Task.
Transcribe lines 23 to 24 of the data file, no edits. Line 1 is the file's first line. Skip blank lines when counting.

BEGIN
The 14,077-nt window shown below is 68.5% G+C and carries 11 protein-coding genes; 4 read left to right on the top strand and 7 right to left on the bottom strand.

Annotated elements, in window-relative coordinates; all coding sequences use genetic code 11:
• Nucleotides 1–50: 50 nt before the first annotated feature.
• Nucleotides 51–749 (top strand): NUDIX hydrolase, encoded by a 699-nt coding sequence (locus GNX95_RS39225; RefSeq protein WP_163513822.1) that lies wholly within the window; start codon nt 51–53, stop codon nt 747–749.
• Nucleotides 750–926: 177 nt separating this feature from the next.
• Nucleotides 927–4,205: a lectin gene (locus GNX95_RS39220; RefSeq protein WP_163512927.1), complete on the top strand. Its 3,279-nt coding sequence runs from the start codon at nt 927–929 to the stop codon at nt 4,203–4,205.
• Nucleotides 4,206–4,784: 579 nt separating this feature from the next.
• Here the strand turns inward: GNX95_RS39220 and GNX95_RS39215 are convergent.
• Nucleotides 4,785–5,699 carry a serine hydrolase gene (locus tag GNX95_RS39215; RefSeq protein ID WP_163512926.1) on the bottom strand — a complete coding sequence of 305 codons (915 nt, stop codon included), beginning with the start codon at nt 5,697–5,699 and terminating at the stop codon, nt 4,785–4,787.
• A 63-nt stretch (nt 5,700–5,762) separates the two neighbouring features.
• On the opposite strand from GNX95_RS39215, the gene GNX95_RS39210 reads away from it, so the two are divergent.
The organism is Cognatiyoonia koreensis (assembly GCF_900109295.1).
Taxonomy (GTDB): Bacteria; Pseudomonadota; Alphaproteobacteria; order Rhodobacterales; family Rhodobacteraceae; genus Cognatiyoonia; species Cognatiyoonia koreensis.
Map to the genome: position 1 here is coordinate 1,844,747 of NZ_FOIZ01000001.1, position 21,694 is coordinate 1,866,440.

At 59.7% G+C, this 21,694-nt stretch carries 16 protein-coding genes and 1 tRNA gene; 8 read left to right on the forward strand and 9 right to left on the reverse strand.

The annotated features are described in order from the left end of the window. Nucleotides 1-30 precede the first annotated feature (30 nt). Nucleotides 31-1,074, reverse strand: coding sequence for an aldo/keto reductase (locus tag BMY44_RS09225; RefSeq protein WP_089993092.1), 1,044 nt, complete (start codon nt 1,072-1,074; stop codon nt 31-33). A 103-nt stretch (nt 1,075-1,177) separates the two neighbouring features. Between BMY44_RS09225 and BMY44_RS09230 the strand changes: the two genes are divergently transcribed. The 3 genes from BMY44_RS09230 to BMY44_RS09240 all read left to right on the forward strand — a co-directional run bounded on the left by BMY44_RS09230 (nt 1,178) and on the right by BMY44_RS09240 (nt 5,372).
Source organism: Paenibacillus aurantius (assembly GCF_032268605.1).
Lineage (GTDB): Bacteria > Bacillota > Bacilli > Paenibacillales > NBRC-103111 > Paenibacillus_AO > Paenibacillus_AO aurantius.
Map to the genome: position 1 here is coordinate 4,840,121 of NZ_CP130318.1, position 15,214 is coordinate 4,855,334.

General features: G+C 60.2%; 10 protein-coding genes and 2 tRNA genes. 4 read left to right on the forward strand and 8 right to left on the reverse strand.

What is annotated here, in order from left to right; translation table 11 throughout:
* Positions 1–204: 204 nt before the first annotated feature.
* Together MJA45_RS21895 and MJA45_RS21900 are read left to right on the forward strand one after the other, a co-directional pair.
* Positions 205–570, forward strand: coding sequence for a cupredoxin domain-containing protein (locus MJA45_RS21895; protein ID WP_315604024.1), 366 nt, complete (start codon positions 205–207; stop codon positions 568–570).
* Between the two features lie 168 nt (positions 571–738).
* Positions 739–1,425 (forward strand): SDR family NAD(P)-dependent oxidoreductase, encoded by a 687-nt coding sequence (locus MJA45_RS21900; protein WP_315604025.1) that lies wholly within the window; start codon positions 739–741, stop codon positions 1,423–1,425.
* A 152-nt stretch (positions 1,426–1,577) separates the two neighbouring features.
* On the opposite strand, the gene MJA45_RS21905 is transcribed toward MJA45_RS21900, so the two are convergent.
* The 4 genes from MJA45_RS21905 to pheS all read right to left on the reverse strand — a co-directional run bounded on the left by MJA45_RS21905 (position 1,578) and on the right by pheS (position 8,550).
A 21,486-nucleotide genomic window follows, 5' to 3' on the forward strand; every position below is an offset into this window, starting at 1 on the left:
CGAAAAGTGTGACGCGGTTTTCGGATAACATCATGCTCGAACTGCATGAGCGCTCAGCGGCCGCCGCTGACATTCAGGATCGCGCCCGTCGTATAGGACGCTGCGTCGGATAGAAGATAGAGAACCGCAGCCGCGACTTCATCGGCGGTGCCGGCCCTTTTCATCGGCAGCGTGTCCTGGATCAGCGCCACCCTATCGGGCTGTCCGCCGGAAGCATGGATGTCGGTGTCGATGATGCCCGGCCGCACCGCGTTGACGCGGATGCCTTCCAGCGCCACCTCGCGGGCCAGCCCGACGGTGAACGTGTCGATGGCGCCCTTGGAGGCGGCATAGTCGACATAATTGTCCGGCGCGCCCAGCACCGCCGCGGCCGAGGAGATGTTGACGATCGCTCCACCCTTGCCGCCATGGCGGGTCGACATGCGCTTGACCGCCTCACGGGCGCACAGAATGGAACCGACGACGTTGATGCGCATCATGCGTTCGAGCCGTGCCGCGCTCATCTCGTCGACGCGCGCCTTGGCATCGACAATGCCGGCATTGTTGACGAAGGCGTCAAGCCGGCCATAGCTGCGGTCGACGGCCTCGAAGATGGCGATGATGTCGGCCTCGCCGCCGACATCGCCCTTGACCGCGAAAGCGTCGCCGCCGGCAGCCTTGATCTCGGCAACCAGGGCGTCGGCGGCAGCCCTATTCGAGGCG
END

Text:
* Together MJA45_RS21895 and MJA45_RS21900 are read left to right on the forward strand one after the other, a co-directional pair.
* Positions 205–570, forward strand: coding sequence for a cupredoxin domain-containing protein (locus MJA45_RS21895; protein ID WP_315604024.1), 366 nt, complete (start codon positions 205–207; stop codon positions 568–570).